Company planning Cork incinerator to apply for waste licence within weeks


Indaver, the Belgian company which is proposing to construct a €90 million hazardous waste incinerator at Ringaskiddy, Cork Harbour, will apply to the Environmental Protection Agency (EPA) within the coming weeks for a waste licence under the Waste Management Act.

The company's proposal for Ireland's first hazardous waste incinerator has already received the approval of the Health and Safety Authority (HSA), and last week Cork County Council management supported a material contravention of the county development plan necessary for the project to go ahead as rezoning of the Ringaskiddy site is required.

The council's decision will have to go before a meeting of the local authority for ratification before the rezoning can take place and it is not expected to be given the go-ahead.

In that event, Indaver will appeal to An Bord Pleanála. If approval is granted, objections will be lodged by CHASE, the Cork Harbour anti-incineration group which has collected the signatures of thousands of people who oppose the incinerator plan, primarily on health grounds.

Indaver says its technology will be state of the art, but CHASE and other lobby groups, including the Irish Doctors' Environmental Association, claim no proof exists to show the extent or otherwise of the potentially harmful effect of emissions from the incinerator.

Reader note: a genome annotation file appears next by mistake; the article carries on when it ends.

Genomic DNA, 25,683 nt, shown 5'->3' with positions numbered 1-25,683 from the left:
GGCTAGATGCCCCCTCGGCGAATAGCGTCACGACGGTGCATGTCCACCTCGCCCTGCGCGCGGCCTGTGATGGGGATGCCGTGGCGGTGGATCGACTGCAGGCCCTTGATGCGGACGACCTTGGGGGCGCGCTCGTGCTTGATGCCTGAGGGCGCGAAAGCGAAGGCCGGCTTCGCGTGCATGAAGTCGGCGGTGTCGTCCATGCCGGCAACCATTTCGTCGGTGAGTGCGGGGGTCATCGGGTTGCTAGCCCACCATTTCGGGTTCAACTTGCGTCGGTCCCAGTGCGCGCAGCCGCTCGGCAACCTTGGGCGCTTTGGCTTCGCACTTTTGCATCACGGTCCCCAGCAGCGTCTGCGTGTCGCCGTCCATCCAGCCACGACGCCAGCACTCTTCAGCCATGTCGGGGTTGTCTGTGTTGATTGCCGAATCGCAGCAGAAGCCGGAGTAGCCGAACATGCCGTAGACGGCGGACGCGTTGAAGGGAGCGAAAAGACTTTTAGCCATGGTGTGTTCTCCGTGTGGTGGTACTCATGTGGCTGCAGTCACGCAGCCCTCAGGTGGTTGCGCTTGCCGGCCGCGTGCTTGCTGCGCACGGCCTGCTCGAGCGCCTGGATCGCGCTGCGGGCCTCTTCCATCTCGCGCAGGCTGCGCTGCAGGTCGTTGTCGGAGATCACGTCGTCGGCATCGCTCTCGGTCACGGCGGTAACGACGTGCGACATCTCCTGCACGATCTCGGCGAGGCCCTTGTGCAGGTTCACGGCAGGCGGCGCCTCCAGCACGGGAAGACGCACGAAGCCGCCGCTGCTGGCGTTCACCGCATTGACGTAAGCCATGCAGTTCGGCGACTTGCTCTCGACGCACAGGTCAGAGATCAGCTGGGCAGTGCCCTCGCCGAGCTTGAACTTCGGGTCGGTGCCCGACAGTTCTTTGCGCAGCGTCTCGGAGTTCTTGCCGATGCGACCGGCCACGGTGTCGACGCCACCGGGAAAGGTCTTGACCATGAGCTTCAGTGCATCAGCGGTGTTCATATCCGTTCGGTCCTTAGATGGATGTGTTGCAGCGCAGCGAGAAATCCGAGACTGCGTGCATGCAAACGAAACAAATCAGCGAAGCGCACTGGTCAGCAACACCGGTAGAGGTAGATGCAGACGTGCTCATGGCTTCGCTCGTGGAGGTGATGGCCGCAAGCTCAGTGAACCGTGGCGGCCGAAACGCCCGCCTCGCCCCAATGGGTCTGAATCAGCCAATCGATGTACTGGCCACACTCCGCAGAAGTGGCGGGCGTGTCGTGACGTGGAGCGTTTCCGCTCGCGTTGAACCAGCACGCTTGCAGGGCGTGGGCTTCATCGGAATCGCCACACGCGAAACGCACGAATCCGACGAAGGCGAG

The Ringaskiddy Residents' Association is also against the proposal which, it says, would generate an unprecedented amount of heavy traffic in the harbour village as trucks deliver waste to the incinerator.

The association claims that the existing road infrastructure in Ringaskiddy is not geared for such a traffic increase and that the village nature of Ringaskiddy would be damaged.

Indaver, however, believes the planning application has now passed two important hurdles and that its proposal remains on schedule. HSA approval and now the decision by the management of Cork County Council to support the contravention of the county development plan means that within a year, the issue should be in the hands of An Bord Pleanála.

Indaver's managing director in Ireland, Mr John Ahern, said yesterday the company would go ahead immediately with the waste licence application to the EPA, which it hoped would be granted.

According to the EPA, a decision on the licence could take from six months to a year, depending on the number of submission and objections received. If it is granted, Indaver believes it will then have a powerful case to argue at An Bord Pleanála level.